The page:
If you haven't read them already, there's a few classics you should read:
The two or three books of Alice in Wonderland
H. G. Well's The Time Machine
Otherwise, here's a few e-books I've found (with links) that I personally liked (you can skip it if you're not a fan, at all, of sci-fi - because all of them have at LEAST some sci-fi elements, if not being predominantly of the genre):
Starliner, by David Drake. Price at time of posting: Free. Rating: 8/10 - it's a calm and surprisingly mostly uneventful - a huge buildup with a very quick resolution that somehow DIDN'T feel unsatisfactory.
Flying The Storm, by C. S. Arnot. Price at time of posting: Free. Rating: 9/10 a good 'post-apocalyptic' (not really - it's just a really unstable world after a big war, with leftover tech) action-packed story full of morally-dubious decisions. I love it.
Imperfect, by David Adams Price at time of posting: Free. Rating: 10/10 a pretty short story but still an interesting read which made me, at least, wonder about the future of AI.
Lacuna, by David Adams Price at time of posting: Free. Rating: 10/10 The first book of a series that has a (to me, at least) completely new take on the "first contact" premise. As soon as I find the opportunity, I'm buying the rest of the series - that's how much I liked this book.
Black Hull: The First Season by Joseph Turkot Price at time of posting: Free. Rating: 7/10 - a little bit heavy on the "selling" elements like romance and eroticism, but otherwise the premise is pretty interesting. Though it IS just the first six episodes of the series - the first half of the book.
Titans, by Edward W. Robertson Price at time of posting: Free. Rating: 9/10 - I loved the premise, and the execution was to match. There MIGHT be a sequel (there probably is) but this book stands very well alone.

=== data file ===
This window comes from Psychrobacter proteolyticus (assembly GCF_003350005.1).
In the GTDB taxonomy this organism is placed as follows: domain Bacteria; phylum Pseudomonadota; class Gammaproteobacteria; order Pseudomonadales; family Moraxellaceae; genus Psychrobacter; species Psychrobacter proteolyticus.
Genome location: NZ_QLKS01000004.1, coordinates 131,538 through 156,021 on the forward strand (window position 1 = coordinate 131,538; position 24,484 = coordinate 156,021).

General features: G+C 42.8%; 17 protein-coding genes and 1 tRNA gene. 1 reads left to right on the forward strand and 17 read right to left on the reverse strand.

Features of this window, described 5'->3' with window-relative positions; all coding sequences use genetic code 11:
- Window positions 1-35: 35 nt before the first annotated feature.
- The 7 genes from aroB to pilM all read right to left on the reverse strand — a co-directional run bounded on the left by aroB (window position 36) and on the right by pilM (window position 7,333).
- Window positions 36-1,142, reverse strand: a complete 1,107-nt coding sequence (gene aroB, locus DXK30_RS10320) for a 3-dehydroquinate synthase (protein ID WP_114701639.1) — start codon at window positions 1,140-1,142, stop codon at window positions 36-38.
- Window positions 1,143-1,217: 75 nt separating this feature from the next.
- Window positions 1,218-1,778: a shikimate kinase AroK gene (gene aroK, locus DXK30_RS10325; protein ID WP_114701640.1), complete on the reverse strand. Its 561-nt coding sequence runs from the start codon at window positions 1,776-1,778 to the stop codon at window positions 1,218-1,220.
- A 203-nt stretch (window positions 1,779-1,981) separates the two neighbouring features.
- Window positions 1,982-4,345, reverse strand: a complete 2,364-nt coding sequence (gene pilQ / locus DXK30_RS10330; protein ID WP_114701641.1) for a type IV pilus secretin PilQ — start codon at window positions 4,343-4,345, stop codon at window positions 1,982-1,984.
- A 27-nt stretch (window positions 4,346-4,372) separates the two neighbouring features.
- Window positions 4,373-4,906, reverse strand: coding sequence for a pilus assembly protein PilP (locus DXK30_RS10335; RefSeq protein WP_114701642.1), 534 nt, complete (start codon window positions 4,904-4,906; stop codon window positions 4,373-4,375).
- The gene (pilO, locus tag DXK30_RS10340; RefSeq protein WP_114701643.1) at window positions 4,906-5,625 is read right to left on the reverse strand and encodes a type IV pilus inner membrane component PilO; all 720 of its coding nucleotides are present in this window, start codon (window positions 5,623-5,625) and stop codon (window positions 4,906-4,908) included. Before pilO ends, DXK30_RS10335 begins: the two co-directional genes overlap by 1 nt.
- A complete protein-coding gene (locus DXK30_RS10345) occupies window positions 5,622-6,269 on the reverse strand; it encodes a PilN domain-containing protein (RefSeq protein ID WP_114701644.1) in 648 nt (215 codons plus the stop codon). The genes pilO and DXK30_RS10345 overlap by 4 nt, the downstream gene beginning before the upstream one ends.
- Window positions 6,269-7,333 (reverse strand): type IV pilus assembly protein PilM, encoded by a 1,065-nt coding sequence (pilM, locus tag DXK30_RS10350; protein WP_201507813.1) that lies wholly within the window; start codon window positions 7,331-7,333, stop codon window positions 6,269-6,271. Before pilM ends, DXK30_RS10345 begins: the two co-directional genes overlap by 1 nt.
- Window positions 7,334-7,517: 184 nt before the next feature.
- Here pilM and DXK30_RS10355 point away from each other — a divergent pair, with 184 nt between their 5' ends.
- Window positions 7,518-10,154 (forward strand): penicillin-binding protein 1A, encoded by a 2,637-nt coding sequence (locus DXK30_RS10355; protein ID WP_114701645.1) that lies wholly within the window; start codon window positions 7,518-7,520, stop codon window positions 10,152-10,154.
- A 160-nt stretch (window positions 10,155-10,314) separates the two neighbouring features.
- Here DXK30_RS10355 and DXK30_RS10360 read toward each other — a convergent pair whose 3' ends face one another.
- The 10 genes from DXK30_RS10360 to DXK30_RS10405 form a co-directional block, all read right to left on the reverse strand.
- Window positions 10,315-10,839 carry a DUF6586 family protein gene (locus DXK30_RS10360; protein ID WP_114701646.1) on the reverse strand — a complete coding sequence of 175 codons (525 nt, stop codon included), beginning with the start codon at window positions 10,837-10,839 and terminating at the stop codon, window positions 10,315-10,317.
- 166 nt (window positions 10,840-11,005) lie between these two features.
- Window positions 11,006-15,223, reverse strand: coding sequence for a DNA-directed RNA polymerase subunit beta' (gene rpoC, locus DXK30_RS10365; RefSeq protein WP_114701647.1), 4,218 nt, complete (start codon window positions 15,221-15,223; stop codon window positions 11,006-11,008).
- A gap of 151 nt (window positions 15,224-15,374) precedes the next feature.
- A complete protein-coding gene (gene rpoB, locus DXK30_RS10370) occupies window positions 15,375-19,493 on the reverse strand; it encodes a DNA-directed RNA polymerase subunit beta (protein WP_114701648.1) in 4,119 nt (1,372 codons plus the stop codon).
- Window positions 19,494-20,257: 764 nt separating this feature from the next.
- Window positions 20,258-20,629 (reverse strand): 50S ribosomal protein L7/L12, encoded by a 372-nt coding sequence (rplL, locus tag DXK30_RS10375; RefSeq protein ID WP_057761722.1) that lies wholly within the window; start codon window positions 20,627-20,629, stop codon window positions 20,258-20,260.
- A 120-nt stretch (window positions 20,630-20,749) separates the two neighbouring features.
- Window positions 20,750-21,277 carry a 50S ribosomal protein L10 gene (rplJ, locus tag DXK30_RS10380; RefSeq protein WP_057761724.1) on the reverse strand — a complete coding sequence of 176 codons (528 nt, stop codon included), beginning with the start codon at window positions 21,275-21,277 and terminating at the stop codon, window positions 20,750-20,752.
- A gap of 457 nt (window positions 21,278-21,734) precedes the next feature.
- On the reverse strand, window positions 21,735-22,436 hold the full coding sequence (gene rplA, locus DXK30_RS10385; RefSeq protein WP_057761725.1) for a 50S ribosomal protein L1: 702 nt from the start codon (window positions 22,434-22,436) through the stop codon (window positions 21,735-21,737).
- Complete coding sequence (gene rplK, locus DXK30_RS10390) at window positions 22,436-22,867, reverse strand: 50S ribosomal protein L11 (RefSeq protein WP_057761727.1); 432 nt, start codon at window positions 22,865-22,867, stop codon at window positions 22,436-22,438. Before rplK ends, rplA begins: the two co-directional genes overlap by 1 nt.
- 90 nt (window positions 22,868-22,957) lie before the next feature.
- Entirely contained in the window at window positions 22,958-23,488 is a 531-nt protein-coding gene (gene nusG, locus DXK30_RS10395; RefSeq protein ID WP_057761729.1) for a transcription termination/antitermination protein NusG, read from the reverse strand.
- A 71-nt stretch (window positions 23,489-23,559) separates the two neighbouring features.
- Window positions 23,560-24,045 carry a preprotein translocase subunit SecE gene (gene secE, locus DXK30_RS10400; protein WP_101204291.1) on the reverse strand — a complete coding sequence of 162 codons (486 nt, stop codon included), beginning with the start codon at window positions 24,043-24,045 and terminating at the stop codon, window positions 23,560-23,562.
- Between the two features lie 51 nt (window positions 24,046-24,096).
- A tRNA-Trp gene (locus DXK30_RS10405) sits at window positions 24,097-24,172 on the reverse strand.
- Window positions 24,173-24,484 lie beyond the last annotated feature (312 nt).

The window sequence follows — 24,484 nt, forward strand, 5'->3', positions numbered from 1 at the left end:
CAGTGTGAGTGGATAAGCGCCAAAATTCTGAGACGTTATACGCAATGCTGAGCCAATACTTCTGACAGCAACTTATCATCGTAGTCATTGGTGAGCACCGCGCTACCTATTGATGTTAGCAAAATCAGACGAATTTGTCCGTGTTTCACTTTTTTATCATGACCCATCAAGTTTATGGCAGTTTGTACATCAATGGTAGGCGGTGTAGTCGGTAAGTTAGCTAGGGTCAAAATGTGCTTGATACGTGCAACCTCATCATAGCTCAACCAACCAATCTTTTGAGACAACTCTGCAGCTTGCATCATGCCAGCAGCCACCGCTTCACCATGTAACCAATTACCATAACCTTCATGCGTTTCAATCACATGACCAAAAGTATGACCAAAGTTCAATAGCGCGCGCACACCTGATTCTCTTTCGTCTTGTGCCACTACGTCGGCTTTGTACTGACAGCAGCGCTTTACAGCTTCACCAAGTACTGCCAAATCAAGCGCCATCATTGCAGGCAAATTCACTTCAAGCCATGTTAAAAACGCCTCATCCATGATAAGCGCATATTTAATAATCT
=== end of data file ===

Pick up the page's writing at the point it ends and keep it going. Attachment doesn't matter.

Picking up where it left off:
Ghost in the Machine, by C. E. Kilgore Price at time of posting: Free. Rating: 8/10 - I'm not going to lie, the main plot point of this book is a tiny bit of a stretch and probably aimed to sell - yet, somehow, I liked this book because of how it executed that plot point. It's also the first book in a series that I haven't read. Overall, I liked it even though it was at the midpoint between a romance novel, a sci-fi story and erotic literature.
Fatal Boarding, by E. R. Mason Price at time of posting: Free. Rating: 6/10 - a little bit generic, yet there's enough nifty ideas to keep you hooked - even though the biggest plot twist is slightly disappointing. Still a decent read, especially for it's price.
Deep Crossing, by E. R. Mason Price at time of posting: Free. Rating: 7/10 - I admittedly remember relatively little of this book, but I remember it being slightly better than it's predecessor - yeah I forgot to mention, it's a sequel to the book above.
A Memory of Violence, by Percival Arbogast Price at time of posting: Free. Rating: 8/10. Interesting and relatively novel premise, though it's obviously meant to hook you in as it's the first book of a series, and the story itself ends at a cliffhanger. But it definitely succeeds, because it fed me enough information to make me want to buy the rest of the series.
AI Apocalypse, by William Hertling Price at time of posting: $3.05 Rating: 7/10 - the ending was very, very anticlimatic, but the whole story up to that point lead me to think a lot about the future of AI and the precautions and measures we should take to ensure good relationships between us and an AI.
That's all for now. I'll keep you posted if I find more books worth reading.